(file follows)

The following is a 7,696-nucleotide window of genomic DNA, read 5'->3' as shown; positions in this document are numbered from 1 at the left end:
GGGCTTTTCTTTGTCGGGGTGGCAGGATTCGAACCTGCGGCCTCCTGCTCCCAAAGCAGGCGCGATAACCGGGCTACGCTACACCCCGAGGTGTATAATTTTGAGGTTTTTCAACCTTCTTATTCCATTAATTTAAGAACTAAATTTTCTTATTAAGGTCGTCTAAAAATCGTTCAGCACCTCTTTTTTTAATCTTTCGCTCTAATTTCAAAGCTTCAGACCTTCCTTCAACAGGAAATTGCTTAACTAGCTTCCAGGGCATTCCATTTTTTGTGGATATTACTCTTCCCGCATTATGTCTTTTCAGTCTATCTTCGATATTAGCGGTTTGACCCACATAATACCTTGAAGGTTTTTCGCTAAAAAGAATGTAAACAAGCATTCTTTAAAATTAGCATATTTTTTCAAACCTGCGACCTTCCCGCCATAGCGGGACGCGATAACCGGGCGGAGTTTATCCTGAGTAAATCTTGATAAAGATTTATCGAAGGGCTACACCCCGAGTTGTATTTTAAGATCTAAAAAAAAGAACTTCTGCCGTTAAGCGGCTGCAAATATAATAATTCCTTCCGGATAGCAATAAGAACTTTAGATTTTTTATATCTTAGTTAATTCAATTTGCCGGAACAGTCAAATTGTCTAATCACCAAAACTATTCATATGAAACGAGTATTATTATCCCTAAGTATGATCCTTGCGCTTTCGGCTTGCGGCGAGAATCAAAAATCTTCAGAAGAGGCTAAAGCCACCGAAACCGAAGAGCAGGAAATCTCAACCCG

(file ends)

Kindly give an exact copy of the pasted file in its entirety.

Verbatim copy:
The following is a 7,696-nucleotide window of genomic DNA, read 5'->3' as shown; positions in this document are numbered from 1 at the left end:
GGGCTTTTCTTTGTCGGGGTGGCAGGATTCGAACCTGCGGCCTCCTGCTCCCAAAGCAGGCGCGATAACCGGGCTACGCTACACCCCGAGGTGTATAATTTTGAGGTTTTTCAACCTTCTTATTCCATTAATTTAAGAACTAAATTTTCTTATTAAGGTCGTCTAAAAATCGTTCAGCACCTCTTTTTTTAATCTTTCGCTCTAATTTCAAAGCTTCAGACCTTCCTTCAACAGGAAATTGCTTAACTAGCTTCCAGGGCATTCCATTTTTTGTGGATATTACTCTTCCCGCATTATGTCTTTTCAGTCTATCTTCGATATTAGCGGTTTGACCCACATAATACCTTGAAGGTTTTTCGCTAAAAAGAATGTAAACAAGCATTCTTTAAAATTAGCATATTTTTTCAAACCTGCGACCTTCCCGCCATAGCGGGACGCGATAACCGGGCGGAGTTTATCCTGAGTAAATCTTGATAAAGATTTATCGAAGGGCTACACCCCGAGTTGTATTTTAAGATCTAAAAAAAAGAACTTCTGCCGTTAAGCGGCTGCAAATATAATAATTCCTTCCGGATAGCAATAAGAACTTTAGATTTTTTATATCTTAGTTAATTCAATTTGCCGGAACAGTCAAATTGTCTAATCACCAAAACTATTCATATGAAACGAGTATTATTATCCCTAAGTATGATCCTTGCGCTTTCGGCTTGCGGCGAGAATCAAAAATCTTCAGAAGAGGCTAAAGCCACCGAAACCGAAGAGCAGGAAATCTCAACCCG